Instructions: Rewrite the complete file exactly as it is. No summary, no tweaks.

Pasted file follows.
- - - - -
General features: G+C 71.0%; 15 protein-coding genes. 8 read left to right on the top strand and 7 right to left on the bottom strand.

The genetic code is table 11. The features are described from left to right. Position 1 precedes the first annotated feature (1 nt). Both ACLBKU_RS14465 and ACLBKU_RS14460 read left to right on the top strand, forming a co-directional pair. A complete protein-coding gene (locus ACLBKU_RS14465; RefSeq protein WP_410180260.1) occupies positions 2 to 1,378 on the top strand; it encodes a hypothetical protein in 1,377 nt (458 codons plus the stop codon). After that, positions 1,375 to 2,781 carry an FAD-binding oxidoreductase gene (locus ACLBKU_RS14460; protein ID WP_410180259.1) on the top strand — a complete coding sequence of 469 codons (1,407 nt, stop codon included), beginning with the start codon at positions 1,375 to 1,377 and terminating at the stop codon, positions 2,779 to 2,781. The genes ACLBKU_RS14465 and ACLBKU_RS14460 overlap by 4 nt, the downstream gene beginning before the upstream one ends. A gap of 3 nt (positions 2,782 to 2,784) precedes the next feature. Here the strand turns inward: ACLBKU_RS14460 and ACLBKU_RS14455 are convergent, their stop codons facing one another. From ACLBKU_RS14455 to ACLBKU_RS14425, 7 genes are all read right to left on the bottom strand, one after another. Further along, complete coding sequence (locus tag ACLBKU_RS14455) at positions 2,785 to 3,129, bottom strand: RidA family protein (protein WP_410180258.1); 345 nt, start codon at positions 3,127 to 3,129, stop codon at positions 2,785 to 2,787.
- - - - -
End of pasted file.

General features: G+C 71.0%; 15 protein-coding genes. 8 read left to right on the top strand and 7 right to left on the bottom strand.

The genetic code is table 11. The features are described from left to right. Position 1 precedes the first annotated feature (1 nt). Both ACLBKU_RS14465 and ACLBKU_RS14460 read left to right on the top strand, forming a co-directional pair. A complete protein-coding gene (locus ACLBKU_RS14465; RefSeq protein WP_410180260.1) occupies positions 2 to 1,378 on the top strand; it encodes a hypothetical protein in 1,377 nt (458 codons plus the stop codon). After that, positions 1,375 to 2,781 carry an FAD-binding oxidoreductase gene (locus ACLBKU_RS14460; protein ID WP_410180259.1) on the top strand — a complete coding sequence of 469 codons (1,407 nt, stop codon included), beginning with the start codon at positions 1,375 to 1,377 and terminating at the stop codon, positions 2,779 to 2,781. The genes ACLBKU_RS14465 and ACLBKU_RS14460 overlap by 4 nt, the downstream gene beginning before the upstream one ends. A gap of 3 nt (positions 2,782 to 2,784) precedes the next feature. Here the strand turns inward: ACLBKU_RS14460 and ACLBKU_RS14455 are convergent, their stop codons facing one another. From ACLBKU_RS14455 to ACLBKU_RS14425, 7 genes are all read right to left on the bottom strand, one after another. Further along, complete coding sequence (locus tag ACLBKU_RS14455) at positions 2,785 to 3,129, bottom strand: RidA family protein (protein WP_410180258.1); 345 nt, start codon at positions 3,127 to 3,129, stop codon at positions 2,785 to 2,787.